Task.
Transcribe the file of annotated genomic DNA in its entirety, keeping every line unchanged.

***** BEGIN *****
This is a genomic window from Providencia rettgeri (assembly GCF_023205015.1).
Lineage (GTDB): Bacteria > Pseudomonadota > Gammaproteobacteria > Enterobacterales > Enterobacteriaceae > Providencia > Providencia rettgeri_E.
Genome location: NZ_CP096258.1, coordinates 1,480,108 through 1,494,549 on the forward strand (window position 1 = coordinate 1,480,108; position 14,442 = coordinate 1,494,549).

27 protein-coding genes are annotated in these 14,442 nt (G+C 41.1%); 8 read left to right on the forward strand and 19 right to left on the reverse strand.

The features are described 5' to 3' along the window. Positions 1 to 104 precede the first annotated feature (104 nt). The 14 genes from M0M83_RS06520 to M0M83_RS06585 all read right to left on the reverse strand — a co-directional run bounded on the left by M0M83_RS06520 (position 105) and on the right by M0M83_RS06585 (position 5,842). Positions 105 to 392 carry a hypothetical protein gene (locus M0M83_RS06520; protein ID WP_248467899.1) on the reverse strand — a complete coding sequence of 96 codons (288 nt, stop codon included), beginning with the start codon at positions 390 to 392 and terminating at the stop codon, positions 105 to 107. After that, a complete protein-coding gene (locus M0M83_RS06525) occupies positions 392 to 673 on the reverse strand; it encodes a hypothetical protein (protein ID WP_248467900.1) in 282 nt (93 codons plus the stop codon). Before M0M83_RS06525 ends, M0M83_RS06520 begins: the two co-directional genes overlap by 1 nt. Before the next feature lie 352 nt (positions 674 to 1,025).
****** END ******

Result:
This is a genomic window from Providencia rettgeri (assembly GCF_023205015.1).
Lineage (GTDB): Bacteria > Pseudomonadota > Gammaproteobacteria > Enterobacterales > Enterobacteriaceae > Providencia > Providencia rettgeri_E.
Genome location: NZ_CP096258.1, coordinates 1,480,108 through 1,494,549 on the forward strand (window position 1 = coordinate 1,480,108; position 14,442 = coordinate 1,494,549).

27 protein-coding genes are annotated in these 14,442 nt (G+C 41.1%); 8 read left to right on the forward strand and 19 right to left on the reverse strand.

The features are described 5' to 3' along the window. Positions 1 to 104 precede the first annotated feature (104 nt). The 14 genes from M0M83_RS06520 to M0M83_RS06585 all read right to left on the reverse strand — a co-directional run bounded on the left by M0M83_RS06520 (position 105) and on the right by M0M83_RS06585 (position 5,842). Positions 105 to 392 carry a hypothetical protein gene (locus M0M83_RS06520; protein ID WP_248467899.1) on the reverse strand — a complete coding sequence of 96 codons (288 nt, stop codon included), beginning with the start codon at positions 390 to 392 and terminating at the stop codon, positions 105 to 107. After that, a complete protein-coding gene (locus M0M83_RS06525) occupies positions 392 to 673 on the reverse strand; it encodes a hypothetical protein (protein ID WP_248467900.1) in 282 nt (93 codons plus the stop codon). Before M0M83_RS06525 ends, M0M83_RS06520 begins: the two co-directional genes overlap by 1 nt. Before the next feature lie 352 nt (positions 674 to 1,025).